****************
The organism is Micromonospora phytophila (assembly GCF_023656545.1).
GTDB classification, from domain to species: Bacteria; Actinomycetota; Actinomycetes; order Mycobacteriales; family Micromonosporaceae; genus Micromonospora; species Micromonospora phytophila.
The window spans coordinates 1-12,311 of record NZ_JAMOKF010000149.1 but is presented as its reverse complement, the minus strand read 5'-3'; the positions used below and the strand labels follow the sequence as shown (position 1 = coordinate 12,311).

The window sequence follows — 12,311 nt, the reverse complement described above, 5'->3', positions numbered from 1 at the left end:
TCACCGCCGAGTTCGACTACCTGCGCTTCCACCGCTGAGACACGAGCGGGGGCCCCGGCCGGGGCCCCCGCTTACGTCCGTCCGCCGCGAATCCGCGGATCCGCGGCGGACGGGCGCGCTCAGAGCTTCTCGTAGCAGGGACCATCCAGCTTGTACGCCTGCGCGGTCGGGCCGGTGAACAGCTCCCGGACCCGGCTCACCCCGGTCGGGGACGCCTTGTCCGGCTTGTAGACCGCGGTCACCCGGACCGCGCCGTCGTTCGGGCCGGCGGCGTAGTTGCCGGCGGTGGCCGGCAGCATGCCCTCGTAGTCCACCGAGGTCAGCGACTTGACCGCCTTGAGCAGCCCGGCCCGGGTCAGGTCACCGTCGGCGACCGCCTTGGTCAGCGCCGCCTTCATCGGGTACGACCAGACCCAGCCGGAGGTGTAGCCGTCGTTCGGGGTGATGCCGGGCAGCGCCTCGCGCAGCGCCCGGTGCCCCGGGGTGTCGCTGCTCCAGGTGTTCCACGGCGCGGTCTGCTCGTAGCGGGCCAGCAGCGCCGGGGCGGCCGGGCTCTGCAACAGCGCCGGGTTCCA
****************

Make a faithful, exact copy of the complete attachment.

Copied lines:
The organism is Micromonospora phytophila (assembly GCF_023656545.1).
GTDB classification, from domain to species: Bacteria; Actinomycetota; Actinomycetes; order Mycobacteriales; family Micromonosporaceae; genus Micromonospora; species Micromonospora phytophila.
The window spans coordinates 1-12,311 of record NZ_JAMOKF010000149.1 but is presented as its reverse complement, the minus strand read 5'-3'; the positions used below and the strand labels follow the sequence as shown (position 1 = coordinate 12,311).

The window sequence follows — 12,311 nt, the reverse complement described above, 5'->3', positions numbered from 1 at the left end:
TCACCGCCGAGTTCGACTACCTGCGCTTCCACCGCTGAGACACGAGCGGGGGCCCCGGCCGGGGCCCCCGCTTACGTCCGTCCGCCGCGAATCCGCGGATCCGCGGCGGACGGGCGCGCTCAGAGCTTCTCGTAGCAGGGACCATCCAGCTTGTACGCCTGCGCGGTCGGGCCGGTGAACAGCTCCCGGACCCGGCTCACCCCGGTCGGGGACGCCTTGTCCGGCTTGTAGACCGCGGTCACCCGGACCGCGCCGTCGTTCGGGCCGGCGGCGTAGTTGCCGGCGGTGGCCGGCAGCATGCCCTCGTAGTCCACCGAGGTCAGCGACTTGACCGCCTTGAGCAGCCCGGCCCGGGTCAGGTCACCGTCGGCGACCGCCTTGGTCAGCGCCGCCTTCATCGGGTACGACCAGACCCAGCCGGAGGTGTAGCCGTCGTTCGGGGTGATGCCGGGCAGCGCCTCGCGCAGCGCCCGGTGCCCCGGGGTGTCGCTGCTCCAGGTGTTCCACGGCGCGGTCTGCTCGTAGCGGGCCAGCAGCGCCGGGGCGGCCGGGCTCTGCAACAGCGCCGGGTTCCA